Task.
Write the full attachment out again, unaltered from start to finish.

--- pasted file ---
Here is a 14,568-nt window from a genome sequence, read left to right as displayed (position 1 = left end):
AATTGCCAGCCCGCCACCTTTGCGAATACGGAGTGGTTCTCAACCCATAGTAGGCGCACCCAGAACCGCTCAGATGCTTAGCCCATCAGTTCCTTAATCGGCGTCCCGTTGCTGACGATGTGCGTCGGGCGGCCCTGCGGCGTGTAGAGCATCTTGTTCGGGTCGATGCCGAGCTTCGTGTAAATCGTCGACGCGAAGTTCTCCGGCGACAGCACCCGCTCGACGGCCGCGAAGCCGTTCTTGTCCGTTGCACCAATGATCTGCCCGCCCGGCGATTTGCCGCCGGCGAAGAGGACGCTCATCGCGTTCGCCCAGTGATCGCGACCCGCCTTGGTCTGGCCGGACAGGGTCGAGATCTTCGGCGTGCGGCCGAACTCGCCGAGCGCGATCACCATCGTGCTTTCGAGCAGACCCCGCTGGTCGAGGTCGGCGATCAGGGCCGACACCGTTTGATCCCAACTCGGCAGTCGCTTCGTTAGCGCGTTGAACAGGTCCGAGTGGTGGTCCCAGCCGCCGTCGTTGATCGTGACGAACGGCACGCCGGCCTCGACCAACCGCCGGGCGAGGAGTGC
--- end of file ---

Here is a 14,568-nt window from a genome sequence, read left to right as displayed (position 1 = left end):
AATTGCCAGCCCGCCACCTTTGCGAATACGGAGTGGTTCTCAACCCATAGTAGGCGCACCCAGAACCGCTCAGATGCTTAGCCCATCAGTTCCTTAATCGGCGTCCCGTTGCTGACGATGTGCGTCGGGCGGCCCTGCGGCGTGTAGAGCATCTTGTTCGGGTCGATGCCGAGCTTCGTGTAAATCGTCGACGCGAAGTTCTCCGGCGACAGCACCCGCTCGACGGCCGCGAAGCCGTTCTTGTCCGTTGCACCAATGATCTGCCCGCCCGGCGATTTGCCGCCGGCGAAGAGGACGCTCATCGCGTTCGCCCAGTGATCGCGACCCGCCTTGGTCTGGCCGGACAGGGTCGAGATCTTCGGCGTGCGGCCGAACTCGCCGAGCGCGATCACCATCGTGCTTTCGAGCAGACCCCGCTGGTCGAGGTCGGCGATCAGGGCCGACACCGTTTGATCCCAACTCGGCAGTCGCTTCGTTAGCGCGTTGAACAGGTCCGAGTGGTGGTCCCAGCCGCCGTCGTTGATCGTGACGAACGGCACGCCGGCCTCGACCAACCGCCGGGCGAGGAGTGC